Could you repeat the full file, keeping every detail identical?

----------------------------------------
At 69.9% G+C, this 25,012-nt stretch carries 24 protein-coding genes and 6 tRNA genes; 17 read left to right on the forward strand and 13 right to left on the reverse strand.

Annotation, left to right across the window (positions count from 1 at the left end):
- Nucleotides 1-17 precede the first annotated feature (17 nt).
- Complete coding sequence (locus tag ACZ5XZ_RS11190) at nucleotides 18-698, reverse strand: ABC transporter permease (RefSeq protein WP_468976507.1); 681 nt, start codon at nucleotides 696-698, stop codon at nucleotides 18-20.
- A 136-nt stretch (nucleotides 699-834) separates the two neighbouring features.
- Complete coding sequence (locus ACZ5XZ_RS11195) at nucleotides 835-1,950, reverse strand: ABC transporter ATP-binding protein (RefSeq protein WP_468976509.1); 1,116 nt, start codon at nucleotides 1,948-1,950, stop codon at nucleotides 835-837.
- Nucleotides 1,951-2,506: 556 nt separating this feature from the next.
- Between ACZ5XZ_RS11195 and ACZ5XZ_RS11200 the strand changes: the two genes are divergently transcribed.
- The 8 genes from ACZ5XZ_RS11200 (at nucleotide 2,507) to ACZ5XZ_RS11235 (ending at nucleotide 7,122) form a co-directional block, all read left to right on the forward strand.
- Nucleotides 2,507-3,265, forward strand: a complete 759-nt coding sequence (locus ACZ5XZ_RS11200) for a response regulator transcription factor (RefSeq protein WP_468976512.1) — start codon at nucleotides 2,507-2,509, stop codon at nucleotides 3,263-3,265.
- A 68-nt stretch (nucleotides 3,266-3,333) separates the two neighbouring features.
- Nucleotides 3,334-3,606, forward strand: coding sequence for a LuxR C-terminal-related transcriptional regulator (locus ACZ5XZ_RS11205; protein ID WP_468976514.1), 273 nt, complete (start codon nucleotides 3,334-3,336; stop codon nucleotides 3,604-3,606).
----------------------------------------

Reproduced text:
At 69.9% G+C, this 25,012-nt stretch carries 24 protein-coding genes and 6 tRNA genes; 17 read left to right on the forward strand and 13 right to left on the reverse strand.

Annotation, left to right across the window (positions count from 1 at the left end):
- Nucleotides 1-17 precede the first annotated feature (17 nt).
- Complete coding sequence (locus tag ACZ5XZ_RS11190) at nucleotides 18-698, reverse strand: ABC transporter permease (RefSeq protein WP_468976507.1); 681 nt, start codon at nucleotides 696-698, stop codon at nucleotides 18-20.
- A 136-nt stretch (nucleotides 699-834) separates the two neighbouring features.
- Complete coding sequence (locus ACZ5XZ_RS11195) at nucleotides 835-1,950, reverse strand: ABC transporter ATP-binding protein (RefSeq protein WP_468976509.1); 1,116 nt, start codon at nucleotides 1,948-1,950, stop codon at nucleotides 835-837.
- Nucleotides 1,951-2,506: 556 nt separating this feature from the next.
- Between ACZ5XZ_RS11195 and ACZ5XZ_RS11200 the strand changes: the two genes are divergently transcribed.
- The 8 genes from ACZ5XZ_RS11200 (at nucleotide 2,507) to ACZ5XZ_RS11235 (ending at nucleotide 7,122) form a co-directional block, all read left to right on the forward strand.
- Nucleotides 2,507-3,265, forward strand: a complete 759-nt coding sequence (locus ACZ5XZ_RS11200) for a response regulator transcription factor (RefSeq protein WP_468976512.1) — start codon at nucleotides 2,507-2,509, stop codon at nucleotides 3,263-3,265.
- A 68-nt stretch (nucleotides 3,266-3,333) separates the two neighbouring features.
- Nucleotides 3,334-3,606, forward strand: coding sequence for a LuxR C-terminal-related transcriptional regulator (locus ACZ5XZ_RS11205; protein ID WP_468976514.1), 273 nt, complete (start codon nucleotides 3,334-3,336; stop codon nucleotides 3,604-3,606).